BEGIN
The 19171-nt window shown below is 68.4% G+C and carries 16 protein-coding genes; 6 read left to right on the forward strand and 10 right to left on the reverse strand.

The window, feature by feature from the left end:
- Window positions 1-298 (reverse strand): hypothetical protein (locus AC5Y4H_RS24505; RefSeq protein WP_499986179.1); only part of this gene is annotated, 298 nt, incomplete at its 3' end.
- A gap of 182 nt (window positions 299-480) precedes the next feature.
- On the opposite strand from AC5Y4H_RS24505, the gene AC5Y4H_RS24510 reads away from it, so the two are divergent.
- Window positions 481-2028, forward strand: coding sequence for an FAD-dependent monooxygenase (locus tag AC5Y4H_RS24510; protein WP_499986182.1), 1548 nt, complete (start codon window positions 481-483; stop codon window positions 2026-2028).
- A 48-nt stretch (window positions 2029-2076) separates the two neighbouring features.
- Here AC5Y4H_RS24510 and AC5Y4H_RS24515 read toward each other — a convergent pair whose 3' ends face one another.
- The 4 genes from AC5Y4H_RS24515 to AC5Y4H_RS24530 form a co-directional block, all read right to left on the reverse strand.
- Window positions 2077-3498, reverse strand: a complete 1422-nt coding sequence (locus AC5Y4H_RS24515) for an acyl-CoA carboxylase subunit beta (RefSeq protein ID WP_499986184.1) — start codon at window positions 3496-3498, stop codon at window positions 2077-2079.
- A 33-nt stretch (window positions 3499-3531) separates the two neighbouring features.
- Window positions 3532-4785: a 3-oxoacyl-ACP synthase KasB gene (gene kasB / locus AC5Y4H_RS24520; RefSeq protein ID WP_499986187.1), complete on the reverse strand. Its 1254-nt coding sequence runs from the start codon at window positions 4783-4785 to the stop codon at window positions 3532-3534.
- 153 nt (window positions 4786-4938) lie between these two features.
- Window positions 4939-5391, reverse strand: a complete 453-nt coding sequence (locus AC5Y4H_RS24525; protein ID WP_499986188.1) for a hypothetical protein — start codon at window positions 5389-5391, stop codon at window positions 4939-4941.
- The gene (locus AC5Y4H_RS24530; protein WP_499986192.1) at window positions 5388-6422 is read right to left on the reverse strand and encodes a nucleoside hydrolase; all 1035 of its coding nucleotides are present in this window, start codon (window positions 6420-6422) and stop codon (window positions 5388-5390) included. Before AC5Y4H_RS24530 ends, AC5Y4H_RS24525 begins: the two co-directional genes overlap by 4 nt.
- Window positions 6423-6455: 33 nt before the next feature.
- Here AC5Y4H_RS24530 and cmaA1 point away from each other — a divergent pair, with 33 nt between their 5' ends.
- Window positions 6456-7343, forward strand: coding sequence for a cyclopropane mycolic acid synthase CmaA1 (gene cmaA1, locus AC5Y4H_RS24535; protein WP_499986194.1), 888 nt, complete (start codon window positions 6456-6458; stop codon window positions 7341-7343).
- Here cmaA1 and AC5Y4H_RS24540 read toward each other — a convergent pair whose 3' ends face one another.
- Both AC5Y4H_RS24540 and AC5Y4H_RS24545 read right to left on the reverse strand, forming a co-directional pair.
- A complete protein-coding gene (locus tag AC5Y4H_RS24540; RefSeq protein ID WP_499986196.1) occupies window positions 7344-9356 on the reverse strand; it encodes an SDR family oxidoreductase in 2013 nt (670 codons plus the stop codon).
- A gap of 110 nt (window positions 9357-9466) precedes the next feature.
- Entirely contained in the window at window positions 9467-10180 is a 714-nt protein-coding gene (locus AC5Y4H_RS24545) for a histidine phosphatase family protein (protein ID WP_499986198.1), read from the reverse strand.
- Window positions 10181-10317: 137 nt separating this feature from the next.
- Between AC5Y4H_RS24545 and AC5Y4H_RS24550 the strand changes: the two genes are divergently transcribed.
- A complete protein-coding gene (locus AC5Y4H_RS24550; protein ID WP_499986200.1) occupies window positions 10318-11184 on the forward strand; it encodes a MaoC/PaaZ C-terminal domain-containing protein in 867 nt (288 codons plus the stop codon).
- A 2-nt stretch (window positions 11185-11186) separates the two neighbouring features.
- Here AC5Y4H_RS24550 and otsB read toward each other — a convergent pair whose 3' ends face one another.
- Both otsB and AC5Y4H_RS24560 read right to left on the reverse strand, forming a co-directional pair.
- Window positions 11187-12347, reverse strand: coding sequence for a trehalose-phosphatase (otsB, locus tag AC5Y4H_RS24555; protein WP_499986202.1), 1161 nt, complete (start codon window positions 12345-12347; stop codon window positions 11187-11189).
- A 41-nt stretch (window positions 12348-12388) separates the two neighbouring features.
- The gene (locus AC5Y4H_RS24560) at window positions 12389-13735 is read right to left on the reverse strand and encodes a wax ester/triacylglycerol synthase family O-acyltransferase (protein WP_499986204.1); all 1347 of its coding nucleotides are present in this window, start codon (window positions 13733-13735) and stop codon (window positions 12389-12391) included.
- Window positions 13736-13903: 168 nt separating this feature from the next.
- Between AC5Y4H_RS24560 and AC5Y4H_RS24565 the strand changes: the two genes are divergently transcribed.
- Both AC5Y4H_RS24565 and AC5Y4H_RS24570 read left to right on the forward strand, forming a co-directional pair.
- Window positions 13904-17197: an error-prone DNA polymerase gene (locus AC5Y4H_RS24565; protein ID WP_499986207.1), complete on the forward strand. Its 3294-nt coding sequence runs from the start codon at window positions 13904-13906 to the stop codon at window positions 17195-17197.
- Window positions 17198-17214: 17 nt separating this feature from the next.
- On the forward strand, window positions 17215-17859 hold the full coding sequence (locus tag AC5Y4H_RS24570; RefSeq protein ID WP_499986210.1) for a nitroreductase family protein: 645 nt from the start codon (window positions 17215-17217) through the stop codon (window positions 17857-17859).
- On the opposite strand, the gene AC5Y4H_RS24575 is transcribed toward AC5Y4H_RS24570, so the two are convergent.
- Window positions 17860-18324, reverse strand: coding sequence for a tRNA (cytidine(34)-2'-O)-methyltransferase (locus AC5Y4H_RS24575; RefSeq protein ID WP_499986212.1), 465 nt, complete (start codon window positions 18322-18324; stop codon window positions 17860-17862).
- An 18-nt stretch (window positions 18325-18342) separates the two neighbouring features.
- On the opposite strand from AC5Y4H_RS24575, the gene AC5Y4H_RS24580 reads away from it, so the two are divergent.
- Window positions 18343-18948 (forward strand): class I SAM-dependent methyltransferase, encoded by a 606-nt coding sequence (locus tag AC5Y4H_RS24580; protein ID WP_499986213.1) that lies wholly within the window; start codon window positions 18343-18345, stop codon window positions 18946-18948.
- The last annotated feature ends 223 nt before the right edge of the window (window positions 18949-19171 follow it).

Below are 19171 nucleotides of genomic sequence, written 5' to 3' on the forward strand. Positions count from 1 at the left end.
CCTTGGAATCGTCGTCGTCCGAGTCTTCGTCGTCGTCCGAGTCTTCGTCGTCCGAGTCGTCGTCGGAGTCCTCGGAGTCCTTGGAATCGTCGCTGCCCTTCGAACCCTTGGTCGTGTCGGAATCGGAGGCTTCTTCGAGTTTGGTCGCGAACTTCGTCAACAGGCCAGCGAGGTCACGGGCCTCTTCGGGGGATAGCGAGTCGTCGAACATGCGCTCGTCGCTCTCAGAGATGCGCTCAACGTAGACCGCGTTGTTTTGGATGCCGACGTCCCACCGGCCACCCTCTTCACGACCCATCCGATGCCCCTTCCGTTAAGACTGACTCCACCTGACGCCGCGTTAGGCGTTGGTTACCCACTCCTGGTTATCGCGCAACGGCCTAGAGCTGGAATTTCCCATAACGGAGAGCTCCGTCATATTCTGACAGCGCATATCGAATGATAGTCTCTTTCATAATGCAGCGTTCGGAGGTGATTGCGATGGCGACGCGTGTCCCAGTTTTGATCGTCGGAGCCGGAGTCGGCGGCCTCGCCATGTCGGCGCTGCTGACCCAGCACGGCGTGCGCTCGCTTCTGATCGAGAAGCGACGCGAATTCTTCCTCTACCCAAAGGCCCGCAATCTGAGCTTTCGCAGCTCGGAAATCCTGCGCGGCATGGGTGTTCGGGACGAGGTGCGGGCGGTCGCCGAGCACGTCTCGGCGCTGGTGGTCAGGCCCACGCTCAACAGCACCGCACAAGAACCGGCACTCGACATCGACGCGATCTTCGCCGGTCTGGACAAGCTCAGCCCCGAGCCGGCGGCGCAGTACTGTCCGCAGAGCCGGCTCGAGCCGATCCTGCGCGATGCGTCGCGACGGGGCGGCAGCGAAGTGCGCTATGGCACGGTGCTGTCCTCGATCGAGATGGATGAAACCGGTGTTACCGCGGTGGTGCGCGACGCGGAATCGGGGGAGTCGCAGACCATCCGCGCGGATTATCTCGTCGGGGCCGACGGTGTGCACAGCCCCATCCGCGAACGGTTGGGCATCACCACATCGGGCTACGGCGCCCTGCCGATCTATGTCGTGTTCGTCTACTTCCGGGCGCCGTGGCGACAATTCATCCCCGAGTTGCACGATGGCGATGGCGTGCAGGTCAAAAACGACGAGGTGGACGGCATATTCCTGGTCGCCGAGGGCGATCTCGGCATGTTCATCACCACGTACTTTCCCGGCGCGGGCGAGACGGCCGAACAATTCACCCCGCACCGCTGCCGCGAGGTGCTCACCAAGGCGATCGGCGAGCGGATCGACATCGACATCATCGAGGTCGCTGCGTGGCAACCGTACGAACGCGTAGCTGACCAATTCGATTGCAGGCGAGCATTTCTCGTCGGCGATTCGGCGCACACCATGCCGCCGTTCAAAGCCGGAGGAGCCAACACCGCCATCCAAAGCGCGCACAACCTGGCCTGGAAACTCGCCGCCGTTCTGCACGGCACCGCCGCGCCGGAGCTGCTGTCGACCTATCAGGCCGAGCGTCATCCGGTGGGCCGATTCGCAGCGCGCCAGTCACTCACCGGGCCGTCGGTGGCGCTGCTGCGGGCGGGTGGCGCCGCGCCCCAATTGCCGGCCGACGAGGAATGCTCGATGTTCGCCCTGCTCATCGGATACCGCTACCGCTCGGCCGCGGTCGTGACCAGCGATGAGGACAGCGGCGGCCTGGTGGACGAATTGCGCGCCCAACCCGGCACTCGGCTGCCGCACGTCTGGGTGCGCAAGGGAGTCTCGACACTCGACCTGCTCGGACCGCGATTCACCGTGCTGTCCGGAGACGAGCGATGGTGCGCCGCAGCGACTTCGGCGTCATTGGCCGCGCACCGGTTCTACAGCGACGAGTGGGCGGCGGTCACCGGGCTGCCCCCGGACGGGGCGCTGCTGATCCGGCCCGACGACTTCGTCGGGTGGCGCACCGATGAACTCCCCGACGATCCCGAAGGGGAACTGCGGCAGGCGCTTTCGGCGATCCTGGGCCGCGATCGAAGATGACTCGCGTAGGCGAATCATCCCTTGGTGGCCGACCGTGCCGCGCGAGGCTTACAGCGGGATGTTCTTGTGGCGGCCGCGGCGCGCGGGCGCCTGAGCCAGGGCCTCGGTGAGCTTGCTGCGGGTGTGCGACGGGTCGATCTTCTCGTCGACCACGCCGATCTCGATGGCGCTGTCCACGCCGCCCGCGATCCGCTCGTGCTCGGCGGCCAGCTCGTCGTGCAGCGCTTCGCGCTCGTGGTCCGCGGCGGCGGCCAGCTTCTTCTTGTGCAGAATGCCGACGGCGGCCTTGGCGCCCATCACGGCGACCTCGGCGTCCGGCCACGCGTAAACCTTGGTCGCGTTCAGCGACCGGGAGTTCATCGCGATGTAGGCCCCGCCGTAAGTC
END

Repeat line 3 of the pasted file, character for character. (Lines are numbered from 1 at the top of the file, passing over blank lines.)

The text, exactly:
- Window positions 1-298 (reverse strand): hypothetical protein (locus AC5Y4H_RS24505; RefSeq protein WP_499986179.1); only part of this gene is annotated, 298 nt, incomplete at its 3' end.